This paper describes a validation project using Pipers™ – golf ball-sized, free-floating smart sensors – to detect leaks and wall loss in a test loop using an acoustic sensor and passive magnetometer, respectively. Pipers also make use of an accelerometer, gyroscope and pressure sensor to measure motion, derive location, and determine flow characteristics in pipelines down to 2 inches in diameter.

This experiment was conducted in a 4-inch steel test loop at a range of flow speeds between 0.5-2.0 m/s (1.6-6.6 ft/s) at low pressure. Pipers successfully measured wall loss ranging between 25-75% with a resolution of 25%, and detected leaks ranging between 0.5-6.4 gallons per minute.

External Leak Detection (ELD) is an emerging class of pipeline leak detection in which sensors deployed external to the pipeline detect release events by measuring specific quantities such as temperature, vibration, strain and presence of hydrocarbon vapors and/or liquids. Such systems are reportedly capable of detecting small releases that fall below the detection threshold of traditional leak detection systems (i.e. computation pipeline monitoring systems) and can therefore serve to complement existing leak detection systems by extending the overall detection range. There are fundamental differences between traditional pipeline leak detection and ELD and therefore a different approach is required for evaluating ELD systems.  To this end, an ELD evaluation framework has been developed. It is intended to be used by pipeline operators to identify and evaluate candidate ELD systems intended for possible deployment on onshore transmission pipelines, and to ultimately assist operators in making an informed technology selection. The developed framework provides a basis for verifying the performance of candidate ELD systems in the context of specific performance requirements unique to the pipeline for which ELD is being considered. It also provides a systematic and objective means for comparing multiple ELD systems.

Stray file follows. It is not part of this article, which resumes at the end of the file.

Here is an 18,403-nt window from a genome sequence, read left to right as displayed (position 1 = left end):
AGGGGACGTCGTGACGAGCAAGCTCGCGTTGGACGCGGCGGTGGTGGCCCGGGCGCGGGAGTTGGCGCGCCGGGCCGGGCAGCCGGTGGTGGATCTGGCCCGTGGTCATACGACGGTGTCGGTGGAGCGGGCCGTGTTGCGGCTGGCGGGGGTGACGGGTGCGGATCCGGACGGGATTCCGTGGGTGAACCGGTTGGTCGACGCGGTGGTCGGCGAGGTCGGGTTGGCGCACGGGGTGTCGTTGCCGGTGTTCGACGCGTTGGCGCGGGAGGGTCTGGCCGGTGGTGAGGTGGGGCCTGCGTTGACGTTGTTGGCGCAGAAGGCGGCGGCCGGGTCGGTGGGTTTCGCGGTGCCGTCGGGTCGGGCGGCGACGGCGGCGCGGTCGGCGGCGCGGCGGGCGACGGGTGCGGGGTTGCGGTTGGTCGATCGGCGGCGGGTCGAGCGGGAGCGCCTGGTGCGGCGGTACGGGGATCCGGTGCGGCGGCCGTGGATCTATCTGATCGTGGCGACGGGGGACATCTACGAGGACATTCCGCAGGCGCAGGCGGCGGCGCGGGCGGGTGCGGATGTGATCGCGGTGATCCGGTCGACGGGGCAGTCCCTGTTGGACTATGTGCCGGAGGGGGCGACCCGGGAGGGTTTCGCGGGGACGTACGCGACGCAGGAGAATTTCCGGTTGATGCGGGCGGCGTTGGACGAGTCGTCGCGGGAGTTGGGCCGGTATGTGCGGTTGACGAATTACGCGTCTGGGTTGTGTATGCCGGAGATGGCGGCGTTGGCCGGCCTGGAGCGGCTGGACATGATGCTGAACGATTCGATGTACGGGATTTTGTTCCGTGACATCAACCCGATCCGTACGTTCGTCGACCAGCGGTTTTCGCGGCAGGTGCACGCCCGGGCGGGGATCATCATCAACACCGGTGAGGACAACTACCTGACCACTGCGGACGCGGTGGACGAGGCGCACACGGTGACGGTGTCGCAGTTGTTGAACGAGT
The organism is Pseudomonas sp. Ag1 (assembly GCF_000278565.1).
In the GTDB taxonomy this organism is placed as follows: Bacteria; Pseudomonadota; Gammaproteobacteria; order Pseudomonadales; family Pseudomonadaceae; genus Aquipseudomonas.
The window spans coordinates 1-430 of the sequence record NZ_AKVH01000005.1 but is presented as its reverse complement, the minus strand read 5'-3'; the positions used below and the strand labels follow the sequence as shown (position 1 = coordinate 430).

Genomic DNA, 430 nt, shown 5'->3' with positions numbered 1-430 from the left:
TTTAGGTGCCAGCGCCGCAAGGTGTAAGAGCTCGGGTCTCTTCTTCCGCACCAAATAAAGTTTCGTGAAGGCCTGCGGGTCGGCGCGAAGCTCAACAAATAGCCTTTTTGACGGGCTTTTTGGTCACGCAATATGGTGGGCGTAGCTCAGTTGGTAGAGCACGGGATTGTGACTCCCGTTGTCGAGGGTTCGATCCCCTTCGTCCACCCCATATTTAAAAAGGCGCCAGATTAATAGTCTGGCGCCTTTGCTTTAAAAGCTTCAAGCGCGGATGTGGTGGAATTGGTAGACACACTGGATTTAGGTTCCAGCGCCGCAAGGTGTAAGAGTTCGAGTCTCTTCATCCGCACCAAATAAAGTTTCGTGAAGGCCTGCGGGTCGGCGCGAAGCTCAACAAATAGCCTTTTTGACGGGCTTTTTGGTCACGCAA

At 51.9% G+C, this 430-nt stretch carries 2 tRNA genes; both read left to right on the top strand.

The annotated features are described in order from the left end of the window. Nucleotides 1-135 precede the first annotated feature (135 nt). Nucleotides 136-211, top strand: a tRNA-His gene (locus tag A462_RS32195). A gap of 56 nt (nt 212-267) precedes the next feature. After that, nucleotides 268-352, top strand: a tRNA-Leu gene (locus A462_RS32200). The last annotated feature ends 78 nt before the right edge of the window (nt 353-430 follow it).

On May 9, 2018, PHMSA released the draft version of a report titled “Pipeline Risk Modeling Overview of Methods and Tools for Improved Implementation”. This is a long (110-page) report that includes discussions and technical recommendations, including those from NTSB.
A focus seems to be on preserving the ASME B31.8S list of four types of risk assessment models: Qualitative, Relative/index, Quantitative, and Probabilistic. Each type is discussed and evaluated.  Beyond the choice of this risk modeling categorization, there is much to digest from this report.